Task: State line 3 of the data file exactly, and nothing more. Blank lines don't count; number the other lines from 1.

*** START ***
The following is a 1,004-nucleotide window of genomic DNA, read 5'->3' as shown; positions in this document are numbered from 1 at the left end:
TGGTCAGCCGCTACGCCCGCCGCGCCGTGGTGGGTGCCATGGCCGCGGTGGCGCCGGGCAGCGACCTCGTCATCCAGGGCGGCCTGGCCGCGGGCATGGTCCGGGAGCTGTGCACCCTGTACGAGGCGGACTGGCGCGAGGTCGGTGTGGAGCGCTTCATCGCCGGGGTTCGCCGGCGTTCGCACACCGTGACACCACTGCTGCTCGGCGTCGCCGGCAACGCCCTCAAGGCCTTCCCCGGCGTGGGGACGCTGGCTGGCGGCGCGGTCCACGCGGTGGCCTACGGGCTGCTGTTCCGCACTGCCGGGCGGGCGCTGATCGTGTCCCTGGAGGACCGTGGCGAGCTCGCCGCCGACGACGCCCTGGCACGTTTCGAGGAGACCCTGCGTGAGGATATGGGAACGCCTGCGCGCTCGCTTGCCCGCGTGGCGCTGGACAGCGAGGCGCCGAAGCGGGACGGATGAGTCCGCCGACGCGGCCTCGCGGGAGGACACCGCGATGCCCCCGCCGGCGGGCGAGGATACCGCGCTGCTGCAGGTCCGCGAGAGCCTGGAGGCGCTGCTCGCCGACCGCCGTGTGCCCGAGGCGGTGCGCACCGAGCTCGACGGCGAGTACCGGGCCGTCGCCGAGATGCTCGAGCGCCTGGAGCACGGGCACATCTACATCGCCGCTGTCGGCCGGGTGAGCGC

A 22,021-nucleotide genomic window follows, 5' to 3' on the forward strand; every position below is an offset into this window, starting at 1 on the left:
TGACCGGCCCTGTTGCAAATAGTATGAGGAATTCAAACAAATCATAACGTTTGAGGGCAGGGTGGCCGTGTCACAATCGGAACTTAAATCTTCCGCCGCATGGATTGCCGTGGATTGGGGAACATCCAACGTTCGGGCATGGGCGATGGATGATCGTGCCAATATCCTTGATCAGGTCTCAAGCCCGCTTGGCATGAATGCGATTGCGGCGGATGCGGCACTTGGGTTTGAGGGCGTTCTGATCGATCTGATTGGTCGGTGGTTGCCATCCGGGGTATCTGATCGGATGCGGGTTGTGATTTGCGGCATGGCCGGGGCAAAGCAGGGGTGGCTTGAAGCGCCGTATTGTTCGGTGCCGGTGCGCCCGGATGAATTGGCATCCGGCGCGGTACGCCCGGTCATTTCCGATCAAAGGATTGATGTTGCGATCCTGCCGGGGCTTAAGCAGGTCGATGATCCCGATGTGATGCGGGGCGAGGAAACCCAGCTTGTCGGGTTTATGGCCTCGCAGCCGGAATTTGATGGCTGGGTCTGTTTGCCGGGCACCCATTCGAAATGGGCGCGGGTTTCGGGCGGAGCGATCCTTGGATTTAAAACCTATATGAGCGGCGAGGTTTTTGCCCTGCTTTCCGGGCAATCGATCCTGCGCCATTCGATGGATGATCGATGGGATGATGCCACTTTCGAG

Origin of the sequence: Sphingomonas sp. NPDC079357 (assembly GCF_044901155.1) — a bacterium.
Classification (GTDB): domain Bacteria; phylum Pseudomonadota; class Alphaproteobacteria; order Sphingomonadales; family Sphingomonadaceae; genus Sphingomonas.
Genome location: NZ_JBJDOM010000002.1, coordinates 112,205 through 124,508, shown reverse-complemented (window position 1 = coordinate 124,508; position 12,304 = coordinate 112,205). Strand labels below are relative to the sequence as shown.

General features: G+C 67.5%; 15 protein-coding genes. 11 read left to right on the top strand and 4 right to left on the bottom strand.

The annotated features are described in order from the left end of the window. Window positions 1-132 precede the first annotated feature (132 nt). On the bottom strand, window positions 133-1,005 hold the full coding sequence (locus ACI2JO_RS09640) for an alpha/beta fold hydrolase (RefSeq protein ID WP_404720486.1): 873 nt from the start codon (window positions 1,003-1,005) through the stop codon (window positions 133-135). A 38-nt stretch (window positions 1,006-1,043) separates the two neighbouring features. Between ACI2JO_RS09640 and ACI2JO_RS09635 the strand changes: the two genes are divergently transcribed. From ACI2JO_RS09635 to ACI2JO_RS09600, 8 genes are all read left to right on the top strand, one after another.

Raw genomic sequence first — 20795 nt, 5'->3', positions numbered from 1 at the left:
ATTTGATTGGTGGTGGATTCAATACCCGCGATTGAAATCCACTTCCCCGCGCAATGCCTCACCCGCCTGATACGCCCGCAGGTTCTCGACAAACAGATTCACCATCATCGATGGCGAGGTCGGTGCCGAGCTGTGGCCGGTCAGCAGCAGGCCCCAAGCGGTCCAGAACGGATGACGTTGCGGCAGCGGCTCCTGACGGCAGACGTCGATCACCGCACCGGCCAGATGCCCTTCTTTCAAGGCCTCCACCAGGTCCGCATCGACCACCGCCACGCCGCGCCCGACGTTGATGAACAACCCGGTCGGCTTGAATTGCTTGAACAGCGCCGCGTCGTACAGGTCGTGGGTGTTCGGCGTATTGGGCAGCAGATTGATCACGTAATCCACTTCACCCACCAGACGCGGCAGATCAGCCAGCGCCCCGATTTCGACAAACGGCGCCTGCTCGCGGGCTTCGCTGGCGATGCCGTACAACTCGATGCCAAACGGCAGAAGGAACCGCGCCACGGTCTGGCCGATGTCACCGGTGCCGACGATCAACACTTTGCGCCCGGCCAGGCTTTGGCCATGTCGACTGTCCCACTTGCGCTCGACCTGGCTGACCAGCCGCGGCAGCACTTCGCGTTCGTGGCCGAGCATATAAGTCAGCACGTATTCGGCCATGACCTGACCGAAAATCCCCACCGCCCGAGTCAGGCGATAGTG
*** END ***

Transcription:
A 22,021-nucleotide genomic window follows, 5' to 3' on the forward strand; every position below is an offset into this window, starting at 1 on the left: